Failing schools to be turned into academies under new measures
Tough new measures to turn around failing schools means that up to 1,000 schools in England could be turned into academies.
The new Education and Adoption Bill will close loopholes that previously prevented schools from being improved, Education Secretary Nicky Morgan said.
Previously, campaigners could delay or overrule failing schools being improved by education experts by obstructing the process by which academy sponsors take over running schools. In some cases campaigners have delayed intervention by drawing out debates, refusing to provide important information and blocking vital decisions.
But the Education and Adoption Bill will force councils and governing bodies to actively progress the conversion of failing schools into academies, removing roadblocks which previously left too many pupils languishing in underperforming schools.
The new rules also make clear that in the future every single school rated ‘inadequate’ by Ofsted will be turned into an academy.
The bill also includes plans to tackle coasting schools by putting them on a notice to improve. These schools will be given support from our team of expert headteachers, with those schools that continue to be unable to demonstrate a clear plan for improvement given new leadership.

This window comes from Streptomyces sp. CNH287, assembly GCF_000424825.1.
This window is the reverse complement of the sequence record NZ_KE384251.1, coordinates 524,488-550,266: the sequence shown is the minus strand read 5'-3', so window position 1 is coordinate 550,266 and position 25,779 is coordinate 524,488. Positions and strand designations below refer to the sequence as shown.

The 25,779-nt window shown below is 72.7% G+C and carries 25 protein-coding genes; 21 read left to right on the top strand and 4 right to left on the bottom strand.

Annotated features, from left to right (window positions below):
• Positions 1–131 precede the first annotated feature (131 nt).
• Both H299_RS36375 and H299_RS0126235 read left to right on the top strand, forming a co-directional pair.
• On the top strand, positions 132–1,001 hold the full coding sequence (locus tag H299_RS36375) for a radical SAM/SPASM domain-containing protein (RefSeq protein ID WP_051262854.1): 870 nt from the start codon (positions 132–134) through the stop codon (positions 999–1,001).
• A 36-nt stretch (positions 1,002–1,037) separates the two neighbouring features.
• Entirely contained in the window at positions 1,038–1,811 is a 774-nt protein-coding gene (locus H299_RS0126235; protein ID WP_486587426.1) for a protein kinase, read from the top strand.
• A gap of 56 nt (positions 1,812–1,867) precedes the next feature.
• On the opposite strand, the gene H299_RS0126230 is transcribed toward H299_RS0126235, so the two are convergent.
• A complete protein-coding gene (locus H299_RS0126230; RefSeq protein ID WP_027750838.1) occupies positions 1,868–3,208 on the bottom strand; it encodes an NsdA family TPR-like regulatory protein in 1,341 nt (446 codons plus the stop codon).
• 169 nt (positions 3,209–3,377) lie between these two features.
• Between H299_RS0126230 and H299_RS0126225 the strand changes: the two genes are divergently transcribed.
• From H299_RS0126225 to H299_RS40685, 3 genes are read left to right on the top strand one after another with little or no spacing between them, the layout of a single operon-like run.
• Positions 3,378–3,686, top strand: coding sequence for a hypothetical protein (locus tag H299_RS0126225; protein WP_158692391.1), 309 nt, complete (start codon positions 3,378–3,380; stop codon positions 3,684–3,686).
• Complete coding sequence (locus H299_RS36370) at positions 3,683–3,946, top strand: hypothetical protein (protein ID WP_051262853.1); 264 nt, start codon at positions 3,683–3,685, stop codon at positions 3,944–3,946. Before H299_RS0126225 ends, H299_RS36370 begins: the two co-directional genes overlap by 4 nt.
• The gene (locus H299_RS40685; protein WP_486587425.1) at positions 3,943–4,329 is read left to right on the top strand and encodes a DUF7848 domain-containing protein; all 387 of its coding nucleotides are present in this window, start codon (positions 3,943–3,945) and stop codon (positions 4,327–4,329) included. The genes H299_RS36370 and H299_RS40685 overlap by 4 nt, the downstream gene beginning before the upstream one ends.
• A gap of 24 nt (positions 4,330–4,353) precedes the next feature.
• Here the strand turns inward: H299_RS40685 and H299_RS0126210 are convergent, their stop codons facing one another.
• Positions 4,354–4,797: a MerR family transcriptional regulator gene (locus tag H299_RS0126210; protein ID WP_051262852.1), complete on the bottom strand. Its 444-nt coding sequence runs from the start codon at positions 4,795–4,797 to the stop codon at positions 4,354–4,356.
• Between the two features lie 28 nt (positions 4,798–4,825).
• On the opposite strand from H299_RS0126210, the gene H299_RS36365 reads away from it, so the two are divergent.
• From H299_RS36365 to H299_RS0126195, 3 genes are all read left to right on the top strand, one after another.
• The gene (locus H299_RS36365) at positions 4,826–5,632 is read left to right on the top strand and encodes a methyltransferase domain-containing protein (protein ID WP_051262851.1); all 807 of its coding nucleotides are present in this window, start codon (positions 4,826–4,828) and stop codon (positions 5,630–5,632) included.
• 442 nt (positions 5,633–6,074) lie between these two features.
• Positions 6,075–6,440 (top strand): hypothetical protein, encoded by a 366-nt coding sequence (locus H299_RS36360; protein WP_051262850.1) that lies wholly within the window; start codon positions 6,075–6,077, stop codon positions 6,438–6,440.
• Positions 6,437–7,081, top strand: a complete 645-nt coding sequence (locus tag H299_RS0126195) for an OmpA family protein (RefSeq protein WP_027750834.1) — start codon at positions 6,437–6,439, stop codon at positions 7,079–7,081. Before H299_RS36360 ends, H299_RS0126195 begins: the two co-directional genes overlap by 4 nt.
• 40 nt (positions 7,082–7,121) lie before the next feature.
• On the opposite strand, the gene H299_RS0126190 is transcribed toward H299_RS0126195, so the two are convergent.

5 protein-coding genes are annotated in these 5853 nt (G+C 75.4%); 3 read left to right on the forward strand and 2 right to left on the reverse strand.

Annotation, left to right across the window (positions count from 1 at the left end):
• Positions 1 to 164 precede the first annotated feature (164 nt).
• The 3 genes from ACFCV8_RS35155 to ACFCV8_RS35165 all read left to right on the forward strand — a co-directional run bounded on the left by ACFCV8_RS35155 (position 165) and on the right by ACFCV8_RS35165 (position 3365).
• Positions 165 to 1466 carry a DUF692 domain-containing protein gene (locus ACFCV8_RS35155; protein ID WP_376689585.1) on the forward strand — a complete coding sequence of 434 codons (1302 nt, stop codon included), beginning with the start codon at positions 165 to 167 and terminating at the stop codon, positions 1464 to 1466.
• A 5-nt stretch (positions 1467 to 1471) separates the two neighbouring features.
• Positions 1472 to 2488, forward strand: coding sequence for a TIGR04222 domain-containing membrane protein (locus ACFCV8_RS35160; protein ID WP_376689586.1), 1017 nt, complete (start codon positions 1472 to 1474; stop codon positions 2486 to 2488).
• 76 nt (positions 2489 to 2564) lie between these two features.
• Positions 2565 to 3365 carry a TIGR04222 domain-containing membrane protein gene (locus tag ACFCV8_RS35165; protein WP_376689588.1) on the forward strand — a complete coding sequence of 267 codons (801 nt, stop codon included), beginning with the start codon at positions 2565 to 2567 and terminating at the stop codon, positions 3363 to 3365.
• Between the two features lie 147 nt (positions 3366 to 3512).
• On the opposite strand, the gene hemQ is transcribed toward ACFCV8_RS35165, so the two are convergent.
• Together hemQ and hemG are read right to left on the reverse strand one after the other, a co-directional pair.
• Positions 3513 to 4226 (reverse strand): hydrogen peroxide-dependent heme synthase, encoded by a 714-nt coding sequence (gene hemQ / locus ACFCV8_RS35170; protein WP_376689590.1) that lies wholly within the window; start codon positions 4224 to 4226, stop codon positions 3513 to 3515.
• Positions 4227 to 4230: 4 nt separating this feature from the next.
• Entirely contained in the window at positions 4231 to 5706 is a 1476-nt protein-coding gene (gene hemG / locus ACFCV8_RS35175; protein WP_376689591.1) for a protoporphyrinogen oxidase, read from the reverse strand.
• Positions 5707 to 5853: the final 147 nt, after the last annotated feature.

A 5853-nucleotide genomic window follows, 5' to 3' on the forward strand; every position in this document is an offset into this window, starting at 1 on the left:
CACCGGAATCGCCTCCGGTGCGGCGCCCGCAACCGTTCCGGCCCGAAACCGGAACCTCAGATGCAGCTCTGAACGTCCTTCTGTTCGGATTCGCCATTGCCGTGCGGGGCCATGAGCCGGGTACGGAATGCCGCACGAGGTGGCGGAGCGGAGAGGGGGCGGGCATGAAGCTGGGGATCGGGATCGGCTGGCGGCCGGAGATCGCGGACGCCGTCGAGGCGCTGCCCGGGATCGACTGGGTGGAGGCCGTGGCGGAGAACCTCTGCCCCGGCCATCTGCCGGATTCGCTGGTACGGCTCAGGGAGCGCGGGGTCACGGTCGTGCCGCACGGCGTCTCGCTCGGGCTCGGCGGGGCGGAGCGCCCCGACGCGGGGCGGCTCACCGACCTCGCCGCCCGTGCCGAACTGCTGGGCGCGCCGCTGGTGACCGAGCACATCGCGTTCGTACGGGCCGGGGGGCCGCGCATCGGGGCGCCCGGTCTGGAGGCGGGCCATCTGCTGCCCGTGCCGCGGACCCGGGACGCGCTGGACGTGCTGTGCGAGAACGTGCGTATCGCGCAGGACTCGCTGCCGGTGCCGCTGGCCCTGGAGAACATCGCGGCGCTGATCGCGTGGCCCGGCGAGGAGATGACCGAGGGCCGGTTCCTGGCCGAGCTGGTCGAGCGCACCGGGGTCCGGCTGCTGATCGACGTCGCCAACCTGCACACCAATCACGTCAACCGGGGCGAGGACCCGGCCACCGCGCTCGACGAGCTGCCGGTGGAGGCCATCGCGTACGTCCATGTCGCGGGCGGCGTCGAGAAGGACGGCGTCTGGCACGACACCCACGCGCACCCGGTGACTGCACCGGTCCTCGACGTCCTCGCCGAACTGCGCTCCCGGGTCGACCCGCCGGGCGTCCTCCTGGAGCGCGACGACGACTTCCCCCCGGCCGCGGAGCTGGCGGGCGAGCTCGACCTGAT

Under the bill, the regional commissioners would take on the responsibility for making academy orders, and the requirement for potential academy sponsors to consult with the local community would be scrapped.
The bill sets out measures to turn all schools deemed to be failing into academies, doubling the current rate.
Currently, schools are said to be failing if rated inadequate by Ofsted and missing government benchmarks on results and pupil progress, but new yardsticks are to be consulted on in the near future.
Education Secretary Nicky Morgan said: "The bill will allow the best education experts to intervene in poor schools from the first day we spot failure. It will sweep away the bureaucratic and legal loopholes previously exploited by those who put ideological objections above the best interests of children.
“Hundreds of schools, often in disadvantaged areas, are already being turned around thanks to the help of strong academy sponsors - education experts who know exactly what they have to do to make a failing school outstanding. This bill will allow them to do their job faster and more effectively, ensuring that thousands more pupils, from across the country, get the world-class education they deserve.”
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